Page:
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Johan Castberg will cost $6 billion

Norway’s Statoil (ticker: STO) approved the largest offshore development this year today, approving the Johan Castberg project in the arctic Barents Sea.

Discovered in 2011, Johan Castberg is farther north than Prudhoe Bay in Alaska. Several exploratory wells have indicated the field has significant oil reserves, but its remoteness makes development a challenge. Original plans called for more than $12 billion in capital expenditures, and had a breakeven above $80/bbl. This was good enough before the oil price crash, but plans were overhauled after 2014.

Statoil Okays Largest Offshore Project This Year

Source: Statoil

Statoil now expects to spend NOK 49 billion, or just under $6 billion developing the field. This means the project has a breakeven of $35/bbl, much more plausible given the current market environment. Statoil estimates it will be able to recover 450 – 650 MMBOE from the field using the new development plan.

Statoil Okays Largest Offshore Project This Year

Source: Statoil

Johan Castberg will use a floating production, storage and offloading (FPSO) vessel to produce the field, a vessel that will be built by Sembcorp Marine for about $600 million. The vessel will produce from what statoil describes as “the biggest subsea field under development in the world today, including a total of 30 wells, 10 subsea templates and two satellite structures. The project will develop two separate fields, which are about 4 miles apart.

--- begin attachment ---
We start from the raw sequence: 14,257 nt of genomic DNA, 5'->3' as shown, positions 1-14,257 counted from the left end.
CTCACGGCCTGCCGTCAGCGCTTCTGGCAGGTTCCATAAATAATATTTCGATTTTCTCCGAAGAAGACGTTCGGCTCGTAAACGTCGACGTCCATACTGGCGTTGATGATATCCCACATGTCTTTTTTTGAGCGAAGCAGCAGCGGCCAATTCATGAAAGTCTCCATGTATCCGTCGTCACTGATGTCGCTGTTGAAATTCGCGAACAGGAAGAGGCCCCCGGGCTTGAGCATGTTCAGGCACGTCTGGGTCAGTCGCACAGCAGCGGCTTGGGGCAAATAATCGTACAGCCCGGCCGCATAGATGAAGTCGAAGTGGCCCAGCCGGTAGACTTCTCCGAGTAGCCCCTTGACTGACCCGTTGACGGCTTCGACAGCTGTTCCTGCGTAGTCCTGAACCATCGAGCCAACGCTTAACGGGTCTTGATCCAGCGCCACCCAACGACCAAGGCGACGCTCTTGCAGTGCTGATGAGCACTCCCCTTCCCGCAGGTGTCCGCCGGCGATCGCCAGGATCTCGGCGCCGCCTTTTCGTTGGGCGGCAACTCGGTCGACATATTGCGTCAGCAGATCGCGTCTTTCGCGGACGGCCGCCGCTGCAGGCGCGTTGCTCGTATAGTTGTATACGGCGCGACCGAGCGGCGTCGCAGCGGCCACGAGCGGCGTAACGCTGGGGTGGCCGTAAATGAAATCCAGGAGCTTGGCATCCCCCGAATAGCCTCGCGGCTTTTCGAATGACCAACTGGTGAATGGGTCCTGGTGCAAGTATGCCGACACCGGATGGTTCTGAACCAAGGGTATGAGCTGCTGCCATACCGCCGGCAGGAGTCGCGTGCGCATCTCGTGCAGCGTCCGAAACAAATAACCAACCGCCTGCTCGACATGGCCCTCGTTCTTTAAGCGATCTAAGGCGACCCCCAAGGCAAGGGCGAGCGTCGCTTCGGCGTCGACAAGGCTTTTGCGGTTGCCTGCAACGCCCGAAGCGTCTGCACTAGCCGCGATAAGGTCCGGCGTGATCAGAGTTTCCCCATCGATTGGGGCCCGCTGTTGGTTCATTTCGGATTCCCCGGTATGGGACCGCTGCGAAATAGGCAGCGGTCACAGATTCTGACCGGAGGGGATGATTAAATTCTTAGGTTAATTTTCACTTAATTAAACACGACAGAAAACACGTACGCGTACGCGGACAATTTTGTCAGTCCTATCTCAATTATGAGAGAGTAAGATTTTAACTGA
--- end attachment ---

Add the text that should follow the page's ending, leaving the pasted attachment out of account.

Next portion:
Statoil Okays Largest Offshore Project This Year

Source: Statoil

First oil is expected in 2022, and the field should operate for 30 years. Statoil also plans to build a helicopter base in Hammerfest to supply the ship. Johan Castberg is operated by Statoil, which holds a 50% stake in the project. ENI holds 30%, while Petoro owns the remaining 20%.

Statoil’s executive vice president for technology, projects and drilling Margareth Øvrum commented “This is a great day! We have finally succeeded in realizing the Johan Castberg development. The project is central part of the further development of the northern regions, and will create substantial value and spinoffs for Norway for 30 years.”

Development may spur northern oil terminal

Developing Johan Castberg will also allow the company to evaluate a stand-alone oil terminal on Veidnes, near the northern tip of Norway. The onshore terminal could also be an alternative in combination with offshore oil offloading. There are significant cost differences between offshore offloading and bringing oil to shore using a pipeline, however. Statoil expects to make a decision on the proposed terminal in 2019.

The terminal decision will undoubtedly be affected by the results of Statoil’s 2018 Barents Sea drilling program, as a big find would better justify the terminal. The company currently plans to drill five or six wells in the Barents next year. Statoil had a relatively disappointing drilling program this year, and did not make any finds large enough to be developed.


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